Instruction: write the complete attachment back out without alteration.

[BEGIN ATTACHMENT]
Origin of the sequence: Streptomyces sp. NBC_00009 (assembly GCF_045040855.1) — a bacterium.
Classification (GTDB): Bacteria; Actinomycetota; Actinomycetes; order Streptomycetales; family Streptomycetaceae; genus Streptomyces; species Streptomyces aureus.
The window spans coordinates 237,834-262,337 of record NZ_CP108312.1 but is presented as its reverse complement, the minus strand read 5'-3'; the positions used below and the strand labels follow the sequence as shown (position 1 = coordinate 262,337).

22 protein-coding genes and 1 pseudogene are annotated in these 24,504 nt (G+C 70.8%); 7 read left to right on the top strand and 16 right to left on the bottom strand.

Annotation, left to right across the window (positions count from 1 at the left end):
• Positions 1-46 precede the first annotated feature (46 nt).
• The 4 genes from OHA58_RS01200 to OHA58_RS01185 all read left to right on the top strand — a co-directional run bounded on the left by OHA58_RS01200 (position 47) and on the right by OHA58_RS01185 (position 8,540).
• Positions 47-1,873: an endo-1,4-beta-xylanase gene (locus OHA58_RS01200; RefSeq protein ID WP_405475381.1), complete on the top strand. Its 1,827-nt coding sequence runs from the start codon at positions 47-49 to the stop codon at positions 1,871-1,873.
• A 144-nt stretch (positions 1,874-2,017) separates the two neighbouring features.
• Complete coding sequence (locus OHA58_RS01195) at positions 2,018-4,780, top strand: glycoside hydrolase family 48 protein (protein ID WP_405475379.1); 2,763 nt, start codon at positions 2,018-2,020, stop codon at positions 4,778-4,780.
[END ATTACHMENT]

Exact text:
Origin of the sequence: Streptomyces sp. NBC_00009 (assembly GCF_045040855.1) — a bacterium.
Classification (GTDB): Bacteria; Actinomycetota; Actinomycetes; order Streptomycetales; family Streptomycetaceae; genus Streptomyces; species Streptomyces aureus.
The window spans coordinates 237,834-262,337 of record NZ_CP108312.1 but is presented as its reverse complement, the minus strand read 5'-3'; the positions used below and the strand labels follow the sequence as shown (position 1 = coordinate 262,337).

22 protein-coding genes and 1 pseudogene are annotated in these 24,504 nt (G+C 70.8%); 7 read left to right on the top strand and 16 right to left on the bottom strand.

Annotation, left to right across the window (positions count from 1 at the left end):
• Positions 1-46 precede the first annotated feature (46 nt).
• The 4 genes from OHA58_RS01200 to OHA58_RS01185 all read left to right on the top strand — a co-directional run bounded on the left by OHA58_RS01200 (position 47) and on the right by OHA58_RS01185 (position 8,540).
• Positions 47-1,873: an endo-1,4-beta-xylanase gene (locus OHA58_RS01200; RefSeq protein ID WP_405475381.1), complete on the top strand. Its 1,827-nt coding sequence runs from the start codon at positions 47-49 to the stop codon at positions 1,871-1,873.
• A 144-nt stretch (positions 1,874-2,017) separates the two neighbouring features.
• Complete coding sequence (locus OHA58_RS01195) at positions 2,018-4,780, top strand: glycoside hydrolase family 48 protein (protein ID WP_405475379.1); 2,763 nt, start codon at positions 2,018-2,020, stop codon at positions 4,778-4,780.